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- 47,517 hits
People are often infected with liberal guilt, which is basically a collective conscience. You might ask yourself: “How can I justify living the way I do when I could spend my time / energy / money into making the world a better place?” Taken to a more extreme level, you might then think: “Due to climate change / economic efficiency / population control, the world might be so much better without me. What right do I have to exist?”
Instead of considering your right to exist, it might be interesting to consider liberal guilt’s right to exist. But then, I’d prefer to claim that “right to exist” is undefined, so it might not be so interesting after all.
What is the meaning behind phrases such as “right to exist” or “should exist”, or even more simply, the words “right” or “should”? Those terms depend on the existence of some objective definition of right or wrong, good or bad, should or should not. Without such objective definitions, the whole idea of “should” degenerates into subjectivity; you might think that you “should” exist based on your idea of “should”, and someone else might have a different definition of “should” that concludes that you “should not”. The argument regarding the “right to exist” becomes entirely vacuous. Just as mathematical arguments cannot be made without proper definitions, philosophical arguments should not be (but too often are) made without proper definitions.
If the “right to exist” were well-defined, there has to be some objective way to determine what is right and what is wrong. But where would such an objective measure of goodness come from? Assuming an entirely physical world (as in a world based only on physical laws), goodness is not meaningful, as the world is simply a collection of particles and particles can make no judgment on right or wrong. So there must therefore be something supernatural, which goes against my world view and drags us inevitably into the realm of religion. I do not believe in the existence of a supernatural being, and for the remainder of this post, I’ll assume the same; if there existed a being that could violate physical laws, liberal guilt and right or wrong would all be well-defined, making this post rather meaningless. In any case, though the existence of a supernatural being might be psychologically comforting, it is not at all intellectually comforting.
Given those considerations, the only reasonable conclusion that I can make is that the “right to exist” is entirely vacuous. Thinking of the world as entirely physical, it seems obvious that a collection of elementary particles and their interactions cannot possibly generate higher meaning. It may seem unethical or immoral for certain people to exist or for certain actions to be done, but that is simply an artifact of interactions in the collection of atoms known as your brain. Indeed, even the potential destruction of the world by human stupidity is neither good or bad; it’s just one state of particles transforming into another. In that sense, liberal guilt has no rational reason to exist.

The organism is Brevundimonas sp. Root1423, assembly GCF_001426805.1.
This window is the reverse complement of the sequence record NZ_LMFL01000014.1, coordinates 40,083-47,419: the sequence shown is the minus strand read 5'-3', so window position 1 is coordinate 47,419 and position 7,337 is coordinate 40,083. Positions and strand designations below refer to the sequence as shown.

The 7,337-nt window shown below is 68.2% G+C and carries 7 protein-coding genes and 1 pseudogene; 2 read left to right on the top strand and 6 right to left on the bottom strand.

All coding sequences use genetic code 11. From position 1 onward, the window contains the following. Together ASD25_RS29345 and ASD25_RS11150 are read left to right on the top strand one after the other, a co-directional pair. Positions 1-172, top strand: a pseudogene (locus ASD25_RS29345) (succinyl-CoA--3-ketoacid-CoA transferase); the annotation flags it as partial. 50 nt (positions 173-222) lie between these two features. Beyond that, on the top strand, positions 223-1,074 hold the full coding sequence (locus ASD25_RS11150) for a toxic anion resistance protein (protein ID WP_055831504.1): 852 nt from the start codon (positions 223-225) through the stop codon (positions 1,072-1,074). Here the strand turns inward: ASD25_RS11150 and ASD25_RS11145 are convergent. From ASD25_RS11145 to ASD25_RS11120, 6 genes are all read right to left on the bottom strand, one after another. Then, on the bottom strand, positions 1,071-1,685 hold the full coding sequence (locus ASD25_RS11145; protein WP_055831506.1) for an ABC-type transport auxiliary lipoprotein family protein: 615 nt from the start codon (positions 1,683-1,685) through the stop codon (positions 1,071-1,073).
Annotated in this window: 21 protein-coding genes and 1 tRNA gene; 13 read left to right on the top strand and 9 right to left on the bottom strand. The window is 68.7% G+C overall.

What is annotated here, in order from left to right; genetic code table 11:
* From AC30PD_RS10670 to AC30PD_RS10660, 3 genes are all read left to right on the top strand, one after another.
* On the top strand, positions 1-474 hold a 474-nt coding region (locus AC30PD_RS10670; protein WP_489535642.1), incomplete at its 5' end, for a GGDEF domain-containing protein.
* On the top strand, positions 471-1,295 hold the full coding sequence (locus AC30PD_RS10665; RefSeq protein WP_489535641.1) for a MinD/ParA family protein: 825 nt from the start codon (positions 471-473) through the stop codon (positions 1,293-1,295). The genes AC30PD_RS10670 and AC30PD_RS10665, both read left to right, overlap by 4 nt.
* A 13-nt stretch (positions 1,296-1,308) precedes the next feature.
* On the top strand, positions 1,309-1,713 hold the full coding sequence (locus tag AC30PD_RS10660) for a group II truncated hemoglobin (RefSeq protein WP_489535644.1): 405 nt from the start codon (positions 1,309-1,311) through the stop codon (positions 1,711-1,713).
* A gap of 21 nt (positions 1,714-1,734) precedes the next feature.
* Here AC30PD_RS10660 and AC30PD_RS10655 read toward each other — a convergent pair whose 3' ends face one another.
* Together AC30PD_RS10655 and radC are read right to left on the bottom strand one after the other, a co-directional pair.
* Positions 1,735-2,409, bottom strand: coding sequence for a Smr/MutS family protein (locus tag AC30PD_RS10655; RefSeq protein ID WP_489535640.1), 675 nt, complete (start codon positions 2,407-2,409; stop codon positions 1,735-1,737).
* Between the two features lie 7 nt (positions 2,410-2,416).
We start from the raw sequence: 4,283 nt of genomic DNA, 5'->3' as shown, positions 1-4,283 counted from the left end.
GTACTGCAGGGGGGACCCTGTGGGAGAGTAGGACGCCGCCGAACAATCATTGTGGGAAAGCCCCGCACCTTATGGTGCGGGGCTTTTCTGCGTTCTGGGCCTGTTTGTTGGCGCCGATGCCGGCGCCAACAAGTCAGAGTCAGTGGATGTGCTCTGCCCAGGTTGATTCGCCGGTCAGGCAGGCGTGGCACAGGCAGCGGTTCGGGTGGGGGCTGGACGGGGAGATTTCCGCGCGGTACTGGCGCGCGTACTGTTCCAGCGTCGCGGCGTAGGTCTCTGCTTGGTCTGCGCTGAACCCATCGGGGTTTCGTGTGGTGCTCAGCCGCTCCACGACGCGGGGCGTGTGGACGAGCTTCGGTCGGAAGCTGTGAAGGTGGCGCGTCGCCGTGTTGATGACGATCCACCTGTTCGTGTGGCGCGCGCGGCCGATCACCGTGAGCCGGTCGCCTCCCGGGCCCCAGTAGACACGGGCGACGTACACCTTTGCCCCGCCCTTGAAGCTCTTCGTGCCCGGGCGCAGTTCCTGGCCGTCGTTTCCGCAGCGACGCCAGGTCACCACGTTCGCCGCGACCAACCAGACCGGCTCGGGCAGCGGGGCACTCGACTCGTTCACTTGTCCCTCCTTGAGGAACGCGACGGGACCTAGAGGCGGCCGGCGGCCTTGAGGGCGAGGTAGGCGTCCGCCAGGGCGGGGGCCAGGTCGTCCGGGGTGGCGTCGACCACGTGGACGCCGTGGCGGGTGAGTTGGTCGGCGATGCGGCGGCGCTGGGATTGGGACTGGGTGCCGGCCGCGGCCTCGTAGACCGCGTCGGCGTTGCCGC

By the same argument, your existence is also utterly pointless; you came into existence by a coincidence of random interactions of particles, and logically, you can have no purpose in life. Your actions simply transform states of atoms and carry no meaning. Regarding your actions, your thoughts, your existence: Nothing matters.
Now go back to living.
Orwell wrote in 1984 that “Freedom is the freedom to say that two plus two make four.” In the context of the story, it’s clear what this means: The Party wants people to follow the principles of doublethink and believe whatever the Party proclaims, regardless of actual truth; thus, the ability to say that two plus two make four represents freedom of thought.
We can look at this quotation differently, however. The vast majority of people believe that two plus two equals four, and anyone who seriously believes that two plus two equals five is considered uneducated or even insane. Therefore, in our society, we are often not free to say whatever we want. Though our thoughts cannot be monitored and are still held private, there are limits on what we can express to the outside world. Indeed, in order to be accepted in society, we have to abandon some of the ideals of freedom of expression. It’s all part of the mob mentality that holds society together.
Freedom is the freedom to say that two plus two make five.
In the end the Party would announce that two and two made five, and you would have to believe it. It was inevitable that they should make that claim sooner or later: the logic of their position demanded it. Not merely the validity of experience, but the very existence of external reality, was tacitly denied by their philosophy. The heresy of heresies was common sense. And what was terrifying was not that they would kill you for thinking otherwise, but that they might be right. For, after all, how do we know that two and two make four? Or that the force of gravity works? Or that the past is unchangeable? If both the past and the external world exist only in the mind, and if the mind itself is controllable—what then?
This leads to some interesting questions that I haven’t yet been able to resolve. Orwell suggests that we can’t know if two plus two is actually four or five or pi, and he never gives any explanation or indication for why we might know such a thing. So that’s left as an open question to ponder: How can we be sure that two plus two equals anything at all? From that perspective, how can we be sure of anything? Is there any truth at all? I’m not sure, but I haven’t seen any reason to believe that truth might exist.
I’ll write more when I have time to organize my thoughts.